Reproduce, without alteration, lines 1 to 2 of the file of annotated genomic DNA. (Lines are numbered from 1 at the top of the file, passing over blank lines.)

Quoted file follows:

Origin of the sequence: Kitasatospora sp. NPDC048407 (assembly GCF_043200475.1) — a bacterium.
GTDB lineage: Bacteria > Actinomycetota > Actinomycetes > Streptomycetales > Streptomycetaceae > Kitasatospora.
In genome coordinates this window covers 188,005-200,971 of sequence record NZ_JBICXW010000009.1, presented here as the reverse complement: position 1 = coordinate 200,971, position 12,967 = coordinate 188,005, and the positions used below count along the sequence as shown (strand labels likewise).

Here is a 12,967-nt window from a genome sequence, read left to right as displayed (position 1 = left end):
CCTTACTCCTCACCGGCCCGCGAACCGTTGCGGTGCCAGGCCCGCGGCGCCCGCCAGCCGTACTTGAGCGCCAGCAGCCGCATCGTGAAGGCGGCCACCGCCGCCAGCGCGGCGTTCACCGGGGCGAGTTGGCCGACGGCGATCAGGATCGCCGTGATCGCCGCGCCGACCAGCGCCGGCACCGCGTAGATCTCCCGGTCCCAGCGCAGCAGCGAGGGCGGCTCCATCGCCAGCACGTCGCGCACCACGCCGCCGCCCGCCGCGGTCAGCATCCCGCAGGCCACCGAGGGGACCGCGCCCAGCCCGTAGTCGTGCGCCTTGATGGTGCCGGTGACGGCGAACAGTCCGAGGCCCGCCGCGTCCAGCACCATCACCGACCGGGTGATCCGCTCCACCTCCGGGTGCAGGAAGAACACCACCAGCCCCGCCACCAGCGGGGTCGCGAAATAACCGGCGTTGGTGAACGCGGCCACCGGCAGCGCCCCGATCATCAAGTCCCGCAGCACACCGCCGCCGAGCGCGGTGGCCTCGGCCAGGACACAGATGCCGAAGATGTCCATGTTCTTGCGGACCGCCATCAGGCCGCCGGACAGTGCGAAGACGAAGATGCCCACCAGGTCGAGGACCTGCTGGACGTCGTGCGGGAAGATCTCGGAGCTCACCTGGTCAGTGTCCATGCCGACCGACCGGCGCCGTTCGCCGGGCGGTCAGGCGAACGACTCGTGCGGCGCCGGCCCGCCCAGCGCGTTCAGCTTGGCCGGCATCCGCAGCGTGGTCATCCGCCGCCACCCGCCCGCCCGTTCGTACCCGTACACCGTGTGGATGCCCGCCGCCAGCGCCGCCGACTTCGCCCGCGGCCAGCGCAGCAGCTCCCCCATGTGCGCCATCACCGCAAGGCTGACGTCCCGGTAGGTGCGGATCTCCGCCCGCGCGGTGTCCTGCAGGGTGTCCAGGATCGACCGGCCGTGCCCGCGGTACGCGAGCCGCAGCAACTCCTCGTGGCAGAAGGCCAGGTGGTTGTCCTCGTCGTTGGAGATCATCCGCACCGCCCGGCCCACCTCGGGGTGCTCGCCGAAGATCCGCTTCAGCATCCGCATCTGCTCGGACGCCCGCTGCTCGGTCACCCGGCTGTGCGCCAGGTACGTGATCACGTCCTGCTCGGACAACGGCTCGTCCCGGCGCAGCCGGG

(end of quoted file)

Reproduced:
Origin of the sequence: Kitasatospora sp. NPDC048407 (assembly GCF_043200475.1) — a bacterium.
GTDB lineage: Bacteria > Actinomycetota > Actinomycetes > Streptomycetales > Streptomycetaceae > Kitasatospora.